The victory at Fehrbellin had an enormous psychological impact: the Swedes, long considered unbeatable, had been bested and Brandenburg alone had prevailed against Swedish and French power politics. The victory boosted the Prince-Elector, age 56 at the time, who took an active role in the fighting, apparently having to be cut out of an encirclement by his dragoons. Frederick William henceforth was known as the "Great Elector", and the army that he and Derfflinger had led to victory eventually became the core of the future Prussian Army vital for the country's development as a European great power. Glorified in the course of rising German nationalism under the rule of the House of Hohenzollern in the 19th century, June 18 was a holiday that would be celebrated in Germany up until 1914.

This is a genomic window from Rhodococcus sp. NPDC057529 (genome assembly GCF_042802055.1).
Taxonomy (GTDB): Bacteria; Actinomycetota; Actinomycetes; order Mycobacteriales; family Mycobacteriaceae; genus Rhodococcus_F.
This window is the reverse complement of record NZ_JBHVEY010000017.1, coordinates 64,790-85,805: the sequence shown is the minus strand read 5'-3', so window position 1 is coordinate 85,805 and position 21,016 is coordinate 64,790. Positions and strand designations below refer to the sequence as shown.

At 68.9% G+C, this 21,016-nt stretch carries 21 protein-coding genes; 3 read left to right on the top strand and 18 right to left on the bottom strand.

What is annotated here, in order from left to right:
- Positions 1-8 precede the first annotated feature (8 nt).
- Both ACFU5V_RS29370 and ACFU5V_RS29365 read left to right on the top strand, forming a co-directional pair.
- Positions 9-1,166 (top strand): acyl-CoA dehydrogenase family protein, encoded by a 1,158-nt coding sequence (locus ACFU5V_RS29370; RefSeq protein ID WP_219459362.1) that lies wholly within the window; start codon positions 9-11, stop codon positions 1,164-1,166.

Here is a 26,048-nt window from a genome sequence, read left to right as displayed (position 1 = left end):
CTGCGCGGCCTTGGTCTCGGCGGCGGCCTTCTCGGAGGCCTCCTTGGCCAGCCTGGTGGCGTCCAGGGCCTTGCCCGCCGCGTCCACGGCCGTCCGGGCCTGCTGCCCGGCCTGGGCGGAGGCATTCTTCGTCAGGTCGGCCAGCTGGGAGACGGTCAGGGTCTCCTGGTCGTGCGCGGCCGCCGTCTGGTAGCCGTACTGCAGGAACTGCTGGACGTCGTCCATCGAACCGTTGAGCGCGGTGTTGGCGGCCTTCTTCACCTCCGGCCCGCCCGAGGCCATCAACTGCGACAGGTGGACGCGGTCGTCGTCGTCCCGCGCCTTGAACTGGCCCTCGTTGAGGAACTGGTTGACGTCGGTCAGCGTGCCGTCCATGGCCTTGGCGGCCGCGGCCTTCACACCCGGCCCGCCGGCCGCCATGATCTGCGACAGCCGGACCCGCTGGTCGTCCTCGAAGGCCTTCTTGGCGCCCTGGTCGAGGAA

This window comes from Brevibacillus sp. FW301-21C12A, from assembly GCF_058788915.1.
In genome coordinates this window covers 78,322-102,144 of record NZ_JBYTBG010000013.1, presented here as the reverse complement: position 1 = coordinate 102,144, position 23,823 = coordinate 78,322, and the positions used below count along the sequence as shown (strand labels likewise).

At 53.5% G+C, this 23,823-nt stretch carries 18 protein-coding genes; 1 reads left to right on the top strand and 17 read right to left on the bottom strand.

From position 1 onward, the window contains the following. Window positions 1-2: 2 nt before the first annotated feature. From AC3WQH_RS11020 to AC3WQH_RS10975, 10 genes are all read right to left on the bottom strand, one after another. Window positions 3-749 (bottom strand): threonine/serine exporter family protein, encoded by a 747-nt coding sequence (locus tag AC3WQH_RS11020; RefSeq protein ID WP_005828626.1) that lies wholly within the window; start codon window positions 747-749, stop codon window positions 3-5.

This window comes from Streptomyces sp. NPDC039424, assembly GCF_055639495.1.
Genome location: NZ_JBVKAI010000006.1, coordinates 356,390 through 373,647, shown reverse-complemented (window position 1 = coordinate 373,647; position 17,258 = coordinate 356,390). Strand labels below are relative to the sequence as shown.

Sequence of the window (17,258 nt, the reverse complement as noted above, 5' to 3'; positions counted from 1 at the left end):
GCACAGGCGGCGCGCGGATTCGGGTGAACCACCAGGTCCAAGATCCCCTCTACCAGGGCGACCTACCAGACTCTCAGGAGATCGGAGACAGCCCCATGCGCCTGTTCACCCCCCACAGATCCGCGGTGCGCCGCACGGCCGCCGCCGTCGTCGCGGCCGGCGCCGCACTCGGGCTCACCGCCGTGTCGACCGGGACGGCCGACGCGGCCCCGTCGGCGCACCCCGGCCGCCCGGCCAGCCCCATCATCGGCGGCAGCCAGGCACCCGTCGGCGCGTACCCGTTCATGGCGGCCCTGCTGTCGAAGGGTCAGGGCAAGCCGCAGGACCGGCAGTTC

The Battle of Fehrbellin is the setting of Heinrich von Kleist's drama The Prince of Homburg written in 1809-10. However, the story of the prince's insubordination, later popularised by the Prussian king Frederick the Great, may be a legend.
An observation tower on the Hakenberg hill with a Victoria statue on top similar to the Berlin Victory Column commemorates the battle. It was erected from 1875 on the initiative of Crown Prince Frederick III and inaugurated on September 2 (Sedantag), 1879.